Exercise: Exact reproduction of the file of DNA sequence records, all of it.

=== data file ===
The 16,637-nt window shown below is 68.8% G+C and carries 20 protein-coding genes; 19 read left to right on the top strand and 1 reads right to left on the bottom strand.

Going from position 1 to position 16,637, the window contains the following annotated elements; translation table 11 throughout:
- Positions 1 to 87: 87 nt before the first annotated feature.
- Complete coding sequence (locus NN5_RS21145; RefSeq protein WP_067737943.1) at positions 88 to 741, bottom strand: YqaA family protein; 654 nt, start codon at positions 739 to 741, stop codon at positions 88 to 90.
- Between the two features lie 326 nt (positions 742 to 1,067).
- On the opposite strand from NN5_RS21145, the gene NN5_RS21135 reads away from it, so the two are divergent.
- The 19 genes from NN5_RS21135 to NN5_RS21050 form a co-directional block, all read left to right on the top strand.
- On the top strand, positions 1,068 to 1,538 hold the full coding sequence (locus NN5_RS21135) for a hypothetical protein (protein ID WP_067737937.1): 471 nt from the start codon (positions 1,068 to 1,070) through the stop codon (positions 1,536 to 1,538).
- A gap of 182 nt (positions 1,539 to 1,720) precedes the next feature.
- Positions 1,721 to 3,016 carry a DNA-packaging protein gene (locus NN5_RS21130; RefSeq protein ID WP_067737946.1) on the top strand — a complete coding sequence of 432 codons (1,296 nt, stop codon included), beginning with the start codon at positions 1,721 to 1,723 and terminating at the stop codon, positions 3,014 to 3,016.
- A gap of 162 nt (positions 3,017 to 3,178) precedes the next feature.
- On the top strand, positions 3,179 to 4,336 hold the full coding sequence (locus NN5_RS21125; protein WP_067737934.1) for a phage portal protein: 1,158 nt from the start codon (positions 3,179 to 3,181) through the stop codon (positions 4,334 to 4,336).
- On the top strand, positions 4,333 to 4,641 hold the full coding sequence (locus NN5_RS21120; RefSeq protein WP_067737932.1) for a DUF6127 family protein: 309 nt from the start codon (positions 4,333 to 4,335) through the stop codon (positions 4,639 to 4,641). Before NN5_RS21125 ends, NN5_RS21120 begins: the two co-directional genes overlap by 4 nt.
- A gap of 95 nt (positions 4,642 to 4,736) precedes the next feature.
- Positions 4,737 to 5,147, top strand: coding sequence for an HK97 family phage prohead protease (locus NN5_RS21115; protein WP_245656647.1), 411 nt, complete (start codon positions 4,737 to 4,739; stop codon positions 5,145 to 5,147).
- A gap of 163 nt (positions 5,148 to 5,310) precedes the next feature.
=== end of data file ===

The 16,637-nt window shown below is 68.8% G+C and carries 20 protein-coding genes; 19 read left to right on the top strand and 1 reads right to left on the bottom strand.

Going from position 1 to position 16,637, the window contains the following annotated elements; translation table 11 throughout:
- Positions 1 to 87: 87 nt before the first annotated feature.
- Complete coding sequence (locus NN5_RS21145; RefSeq protein WP_067737943.1) at positions 88 to 741, bottom strand: YqaA family protein; 654 nt, start codon at positions 739 to 741, stop codon at positions 88 to 90.
- Between the two features lie 326 nt (positions 742 to 1,067).
- On the opposite strand from NN5_RS21145, the gene NN5_RS21135 reads away from it, so the two are divergent.
- The 19 genes from NN5_RS21135 to NN5_RS21050 form a co-directional block, all read left to right on the top strand.
- On the top strand, positions 1,068 to 1,538 hold the full coding sequence (locus NN5_RS21135) for a hypothetical protein (protein ID WP_067737937.1): 471 nt from the start codon (positions 1,068 to 1,070) through the stop codon (positions 1,536 to 1,538).
- A gap of 182 nt (positions 1,539 to 1,720) precedes the next feature.
- Positions 1,721 to 3,016 carry a DNA-packaging protein gene (locus NN5_RS21130; RefSeq protein ID WP_067737946.1) on the top strand — a complete coding sequence of 432 codons (1,296 nt, stop codon included), beginning with the start codon at positions 1,721 to 1,723 and terminating at the stop codon, positions 3,014 to 3,016.
- A gap of 162 nt (positions 3,017 to 3,178) precedes the next feature.
- On the top strand, positions 3,179 to 4,336 hold the full coding sequence (locus NN5_RS21125; protein WP_067737934.1) for a phage portal protein: 1,158 nt from the start codon (positions 3,179 to 3,181) through the stop codon (positions 4,334 to 4,336).
- On the top strand, positions 4,333 to 4,641 hold the full coding sequence (locus NN5_RS21120; RefSeq protein WP_067737932.1) for a DUF6127 family protein: 309 nt from the start codon (positions 4,333 to 4,335) through the stop codon (positions 4,639 to 4,641). Before NN5_RS21125 ends, NN5_RS21120 begins: the two co-directional genes overlap by 4 nt.
- A gap of 95 nt (positions 4,642 to 4,736) precedes the next feature.
- Positions 4,737 to 5,147, top strand: coding sequence for an HK97 family phage prohead protease (locus NN5_RS21115; protein WP_245656647.1), 411 nt, complete (start codon positions 4,737 to 4,739; stop codon positions 5,145 to 5,147).
- A gap of 163 nt (positions 5,148 to 5,310) precedes the next feature.